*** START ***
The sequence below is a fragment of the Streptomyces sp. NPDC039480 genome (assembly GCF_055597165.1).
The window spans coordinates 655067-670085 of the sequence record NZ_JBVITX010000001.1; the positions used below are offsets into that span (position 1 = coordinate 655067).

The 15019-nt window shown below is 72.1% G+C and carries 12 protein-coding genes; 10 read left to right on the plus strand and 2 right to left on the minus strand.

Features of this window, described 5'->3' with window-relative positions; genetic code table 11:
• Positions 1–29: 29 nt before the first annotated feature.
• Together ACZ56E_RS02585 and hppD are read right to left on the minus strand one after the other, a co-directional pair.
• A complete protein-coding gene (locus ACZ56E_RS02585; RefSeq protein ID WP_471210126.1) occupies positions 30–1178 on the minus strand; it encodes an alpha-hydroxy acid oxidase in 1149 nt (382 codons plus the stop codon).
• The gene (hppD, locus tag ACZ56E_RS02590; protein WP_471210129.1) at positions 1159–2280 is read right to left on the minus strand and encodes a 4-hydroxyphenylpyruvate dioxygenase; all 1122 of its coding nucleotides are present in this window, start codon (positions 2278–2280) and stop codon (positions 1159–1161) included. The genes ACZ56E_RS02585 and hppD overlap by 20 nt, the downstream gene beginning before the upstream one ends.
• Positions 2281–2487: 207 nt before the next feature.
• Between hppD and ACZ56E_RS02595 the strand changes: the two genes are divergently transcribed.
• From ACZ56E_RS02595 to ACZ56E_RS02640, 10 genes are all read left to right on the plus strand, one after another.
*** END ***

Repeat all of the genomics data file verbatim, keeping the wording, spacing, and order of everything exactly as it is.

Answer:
The sequence below is a fragment of the Streptomyces sp. NPDC039480 genome (assembly GCF_055597165.1).
The window spans coordinates 655067-670085 of the sequence record NZ_JBVITX010000001.1; the positions used below are offsets into that span (position 1 = coordinate 655067).

The 15019-nt window shown below is 72.1% G+C and carries 12 protein-coding genes; 10 read left to right on the plus strand and 2 right to left on the minus strand.

Features of this window, described 5'->3' with window-relative positions; genetic code table 11:
• Positions 1–29: 29 nt before the first annotated feature.
• Together ACZ56E_RS02585 and hppD are read right to left on the minus strand one after the other, a co-directional pair.
• A complete protein-coding gene (locus ACZ56E_RS02585; RefSeq protein ID WP_471210126.1) occupies positions 30–1178 on the minus strand; it encodes an alpha-hydroxy acid oxidase in 1149 nt (382 codons plus the stop codon).
• The gene (hppD, locus tag ACZ56E_RS02590; protein WP_471210129.1) at positions 1159–2280 is read right to left on the minus strand and encodes a 4-hydroxyphenylpyruvate dioxygenase; all 1122 of its coding nucleotides are present in this window, start codon (positions 2278–2280) and stop codon (positions 1159–1161) included. The genes ACZ56E_RS02585 and hppD overlap by 20 nt, the downstream gene beginning before the upstream one ends.
• Positions 2281–2487: 207 nt before the next feature.
• Between hppD and ACZ56E_RS02595 the strand changes: the two genes are divergently transcribed.
• From ACZ56E_RS02595 to ACZ56E_RS02640, 10 genes are all read left to right on the plus strand, one after another.